speaker suggestions for modest arcam alpha system

hi, I have very recently changed my system with a used arcam alpha 7se cd player and alpha 9 integrated amp...these two pieces and a pair of paradigm monitor 7v2s are my whole main system....i am considering changing my speakers (although i am not unhappy with them, just want to use them with my old amp (NAD T751) in a seperate home theatre setup) and i was wondering if any of the low-end-mid-fi gurus out there could suggest a good match for this modest setup.

the listening/living room is 8'Hx12'Wx16'L. my listening position is about 3.5' from back wall and about 9.5' from speakers which are along the 12' dimension of room (only way to make room work).

I love the look of floorstanding speakers but probably don't need them in my listening enivronment.

I mainly listen to modern rock, acoustic rock, vintage blues and some electronica...periodically i listen to vivalldi's 4 seasons, which is the only piece of classical music that i own

my price point is $600 to $800 (incl. stands if bookshelf variety) and prefer used gear (my cd player and amp costed $650 total after shipping, used)

any suggestions would be great, thanks, Mark
Thanks everyone,

John z, i don't blame you for avoiding specific component speaker recommendations, but in this case, it's been super helpful...before this post, i was thinking about paradigm monitor 7v3's exclusively (which are significantly better then the v2s imho)...

but now i think i am sold on looking for some used proac tablettes or Hales monitors with a distant third place going to the soliloquy 5.0s (from reviews, it sounds like the 5.0s may not cater to my musical likeings as much as my top two choices)...

one other speaker group that kept coming up in negative reviews of both the proac tablettes and hales R1 were dynaudio audiance 50 (monitor) and 60 (small floorstander) (not exactly sure if i can get them in my pricepoint though)...any thoughts?

also any thoughts on how the proac tablette 50s compare with the tablette 2000s would be helpful....Mark
Mark - right on. I'll admit I'm sort of spoiled living in the S.F. Bay Area. I can pretty much go and "kick the tires" on any gear you could reasonably imagine within an hour's drive or less.. I would never have even heard of Hales had I not lived near their only northern Cal dealer here in Oakland (back when Hales was still in business). I'd probably have a pair of B&W's or Paradigms or similar in my system today if I hadn't come across the Hales. In fact, people who live in the midwest or southeast would have had to drive across two or three states in some cases to audition them at a dealer! I think there is a lot of really good yet lesser-known gear out there that people discover just by doing what you are doing - putting time into researching what's available that will work well for your particular needs/wants/budget, etc..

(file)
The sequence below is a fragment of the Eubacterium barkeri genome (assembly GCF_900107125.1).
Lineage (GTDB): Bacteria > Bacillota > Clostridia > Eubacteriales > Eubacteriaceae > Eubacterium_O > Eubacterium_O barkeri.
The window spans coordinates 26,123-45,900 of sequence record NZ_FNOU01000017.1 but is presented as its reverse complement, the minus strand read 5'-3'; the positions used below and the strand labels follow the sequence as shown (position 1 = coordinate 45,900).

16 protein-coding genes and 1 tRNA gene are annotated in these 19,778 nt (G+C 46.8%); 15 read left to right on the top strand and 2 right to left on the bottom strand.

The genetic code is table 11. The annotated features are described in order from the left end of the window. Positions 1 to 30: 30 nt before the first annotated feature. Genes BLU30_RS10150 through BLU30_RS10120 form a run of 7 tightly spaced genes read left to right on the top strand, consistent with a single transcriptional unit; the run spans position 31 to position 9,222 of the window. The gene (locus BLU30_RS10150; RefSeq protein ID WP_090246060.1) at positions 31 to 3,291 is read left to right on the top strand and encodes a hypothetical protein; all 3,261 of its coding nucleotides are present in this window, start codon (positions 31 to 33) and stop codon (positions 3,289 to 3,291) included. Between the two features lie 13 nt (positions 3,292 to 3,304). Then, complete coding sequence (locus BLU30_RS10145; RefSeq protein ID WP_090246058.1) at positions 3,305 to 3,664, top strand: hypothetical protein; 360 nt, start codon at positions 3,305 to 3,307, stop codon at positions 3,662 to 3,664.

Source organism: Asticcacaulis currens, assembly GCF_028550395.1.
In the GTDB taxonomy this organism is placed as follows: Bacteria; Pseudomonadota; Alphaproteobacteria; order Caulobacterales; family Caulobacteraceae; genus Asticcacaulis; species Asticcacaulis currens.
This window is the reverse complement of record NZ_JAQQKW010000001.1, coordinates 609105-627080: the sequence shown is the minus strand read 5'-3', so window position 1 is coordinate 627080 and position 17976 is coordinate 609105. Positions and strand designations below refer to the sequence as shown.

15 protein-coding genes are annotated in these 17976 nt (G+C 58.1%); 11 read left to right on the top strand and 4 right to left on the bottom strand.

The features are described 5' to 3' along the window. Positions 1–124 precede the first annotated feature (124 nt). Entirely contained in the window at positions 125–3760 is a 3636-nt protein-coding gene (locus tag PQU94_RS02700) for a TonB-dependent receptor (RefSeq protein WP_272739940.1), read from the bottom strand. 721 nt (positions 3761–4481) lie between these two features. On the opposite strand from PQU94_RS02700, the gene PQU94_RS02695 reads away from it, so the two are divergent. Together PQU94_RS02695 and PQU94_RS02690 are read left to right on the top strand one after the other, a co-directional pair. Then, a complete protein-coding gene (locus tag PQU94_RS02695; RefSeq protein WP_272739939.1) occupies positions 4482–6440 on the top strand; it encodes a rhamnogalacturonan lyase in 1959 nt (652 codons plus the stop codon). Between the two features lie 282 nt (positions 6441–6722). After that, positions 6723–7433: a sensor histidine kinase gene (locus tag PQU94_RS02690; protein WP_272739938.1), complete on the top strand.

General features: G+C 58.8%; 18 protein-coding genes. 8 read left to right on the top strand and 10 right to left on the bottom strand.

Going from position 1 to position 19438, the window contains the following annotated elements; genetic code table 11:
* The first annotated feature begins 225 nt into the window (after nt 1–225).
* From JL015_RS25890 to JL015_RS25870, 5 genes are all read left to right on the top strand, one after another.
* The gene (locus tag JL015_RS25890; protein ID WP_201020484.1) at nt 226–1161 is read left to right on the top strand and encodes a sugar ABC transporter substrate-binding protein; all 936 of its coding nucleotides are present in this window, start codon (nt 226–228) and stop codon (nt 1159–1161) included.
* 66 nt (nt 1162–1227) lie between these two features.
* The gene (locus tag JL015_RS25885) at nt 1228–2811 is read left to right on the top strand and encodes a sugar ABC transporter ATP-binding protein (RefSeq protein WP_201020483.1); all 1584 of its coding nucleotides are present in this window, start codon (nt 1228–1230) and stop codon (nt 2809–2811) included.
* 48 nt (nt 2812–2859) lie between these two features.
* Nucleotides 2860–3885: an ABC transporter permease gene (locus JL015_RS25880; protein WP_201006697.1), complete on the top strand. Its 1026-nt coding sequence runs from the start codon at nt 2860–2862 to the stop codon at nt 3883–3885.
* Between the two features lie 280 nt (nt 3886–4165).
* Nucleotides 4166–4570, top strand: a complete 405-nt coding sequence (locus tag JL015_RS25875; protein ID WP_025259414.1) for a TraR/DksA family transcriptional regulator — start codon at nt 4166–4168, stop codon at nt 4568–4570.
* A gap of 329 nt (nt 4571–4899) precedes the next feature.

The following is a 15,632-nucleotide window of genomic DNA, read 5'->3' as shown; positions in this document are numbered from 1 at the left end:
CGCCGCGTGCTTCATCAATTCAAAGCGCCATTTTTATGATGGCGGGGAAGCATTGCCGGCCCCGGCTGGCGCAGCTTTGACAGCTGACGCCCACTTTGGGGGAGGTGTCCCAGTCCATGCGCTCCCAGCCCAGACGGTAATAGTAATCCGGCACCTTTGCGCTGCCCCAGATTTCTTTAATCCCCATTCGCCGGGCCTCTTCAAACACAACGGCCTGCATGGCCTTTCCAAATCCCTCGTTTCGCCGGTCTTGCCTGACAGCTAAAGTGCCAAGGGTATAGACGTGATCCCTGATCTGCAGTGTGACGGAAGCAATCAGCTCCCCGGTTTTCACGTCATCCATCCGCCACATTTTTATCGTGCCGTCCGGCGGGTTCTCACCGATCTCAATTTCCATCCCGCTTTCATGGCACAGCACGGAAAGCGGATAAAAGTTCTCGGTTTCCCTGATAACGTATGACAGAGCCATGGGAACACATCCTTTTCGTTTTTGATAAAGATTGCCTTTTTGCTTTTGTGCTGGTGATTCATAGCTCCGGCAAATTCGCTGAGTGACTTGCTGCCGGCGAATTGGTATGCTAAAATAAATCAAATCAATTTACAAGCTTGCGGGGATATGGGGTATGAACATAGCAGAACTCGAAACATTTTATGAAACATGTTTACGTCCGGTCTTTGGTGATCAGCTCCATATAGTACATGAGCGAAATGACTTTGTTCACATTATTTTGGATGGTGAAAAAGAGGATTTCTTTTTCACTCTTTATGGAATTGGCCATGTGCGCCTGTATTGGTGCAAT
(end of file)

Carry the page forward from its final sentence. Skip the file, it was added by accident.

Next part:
Anyway, I've never read an overall negative professional review of the Revelation series speakers. Some may nitpick here or there, but overall most agree this is very good speaker. I think they can easily hold their own and even surpass many newer speakers on the market today.

If you haven't seen it, check out the review of the Rev One at www.soundstage.com in their archives (reviewed in 1998). Very close to my experience with the speaker - not "the perfect" speaker, but very, very good. I don't detect the "slight mid-bass hump" to the presentation on music that the reviewer heard, however. That could easily be due to a difference in the reviewer's and my point(s) of reference! They do sound a tiny bit darkerer than the Hales Transcendence series (model Transcendance 1), but that probably has more to do with the poly woofer in the Revelation series vs/ the magnesium woofer in T1 (twice the price at $2k new in '98 vs. $995 for the R1). And the T1 is much harder to drive and requires more capable electronics to make them boogie. But hey, unless you play them side-by-side, fuggetaboutit. That's stiff competition, indeed. I think the Rev Ones are terrific. No two rooms sound alike and that may be more of a factor with this speaker at this pricepoint than any design flaw, as it probably is with many well-designed and executed speaker on the market. There is something about the tonality of the Hales that really lets me enjoy the music! I feel fortunate to own a pair...
I ran across your post(I'm new to this list) but if you haven't listened to Totem's speakers I'd surely recommend them. My stereo guru friend and I went to the hi-fi show here in San Francisco a few years ago and we were absolutely blown away by these rather humble and smallish speakers. Perhaps you're already familiar with them. Good luck in your search. BTW, I have an Arcam Alpha 7 SE, as well. I'm very pleased with its sonics.
Martin Roberts
arthurchoice, you are running the N805 with the Arcam Alpha 8 amp and Alpha 7 cd? You'll better get better electronics for your speakers!

My first system was the Arcam Alpha 10 integrated and Alpha 8 cd player with B&W CDM 1SE speakers. That was about 6 years back and the Arcam electronics are all gone now. I've upgraded the Arcam to Classe CAP-100 midway through and it transformed my system to a much higher league. The Classe is definitely much better than the Arcam. Having said that, I've just upgraded to the Audio Research D130 earlier this year.

M_Laken. I suggest you go for brighter-sounding speakers as the Arcam itself is warm and laidback in nature. Although the B&W's are rather bright speakers but the Arcam-B&W combination was indeed too warm for my taste. Thiel and Proac could be good choices.
Ryder, thanks for the suggestion. In fact, just last week I was looking at upgrading to an Alpha 10 amp. What is the weakest part of my system? The CD or amp? Any suggestions on better electronics would be greatly appreciated.